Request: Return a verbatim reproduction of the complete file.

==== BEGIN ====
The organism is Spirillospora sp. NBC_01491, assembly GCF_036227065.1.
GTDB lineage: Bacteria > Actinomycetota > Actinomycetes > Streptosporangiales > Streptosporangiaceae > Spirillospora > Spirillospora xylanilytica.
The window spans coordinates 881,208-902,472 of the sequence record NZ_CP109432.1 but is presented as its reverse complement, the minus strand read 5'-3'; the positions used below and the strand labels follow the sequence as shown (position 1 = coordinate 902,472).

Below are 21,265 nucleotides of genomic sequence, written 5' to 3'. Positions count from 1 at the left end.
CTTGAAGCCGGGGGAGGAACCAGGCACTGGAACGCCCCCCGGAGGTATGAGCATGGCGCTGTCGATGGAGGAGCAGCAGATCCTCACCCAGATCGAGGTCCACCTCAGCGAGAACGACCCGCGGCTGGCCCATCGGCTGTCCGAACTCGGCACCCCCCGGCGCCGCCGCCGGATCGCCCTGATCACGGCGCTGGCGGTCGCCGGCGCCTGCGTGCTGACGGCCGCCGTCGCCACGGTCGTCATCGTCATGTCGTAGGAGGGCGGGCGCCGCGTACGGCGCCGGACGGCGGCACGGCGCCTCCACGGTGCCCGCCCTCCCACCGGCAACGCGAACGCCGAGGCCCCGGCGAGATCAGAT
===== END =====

The organism is Spirillospora sp. NBC_01491, assembly GCF_036227065.1.
GTDB lineage: Bacteria > Actinomycetota > Actinomycetes > Streptosporangiales > Streptosporangiaceae > Spirillospora > Spirillospora xylanilytica.
The window spans coordinates 881,208-902,472 of the sequence record NZ_CP109432.1 but is presented as its reverse complement, the minus strand read 5'-3'; the positions used below and the strand labels follow the sequence as shown (position 1 = coordinate 902,472).

Below are 21,265 nucleotides of genomic sequence, written 5' to 3'. Positions count from 1 at the left end.
CTTGAAGCCGGGGGAGGAACCAGGCACTGGAACGCCCCCCGGAGGTATGAGCATGGCGCTGTCGATGGAGGAGCAGCAGATCCTCACCCAGATCGAGGTCCACCTCAGCGAGAACGACCCGCGGCTGGCCCATCGGCTGTCCGAACTCGGCACCCCCCGGCGCCGCCGCCGGATCGCCCTGATCACGGCGCTGGCGGTCGCCGGCGCCTGCGTGCTGACGGCCGCCGTCGCCACGGTCGTCATCGTCATGTCGTAGGAGGGCGGGCGCCGCGTACGGCGCCGGACGGCGGCACGGCGCCTCCACGGTGCCCGCCCTCCCACCGGCAACGCGAACGCCGAGGCCCCGGCGAGATCAGAT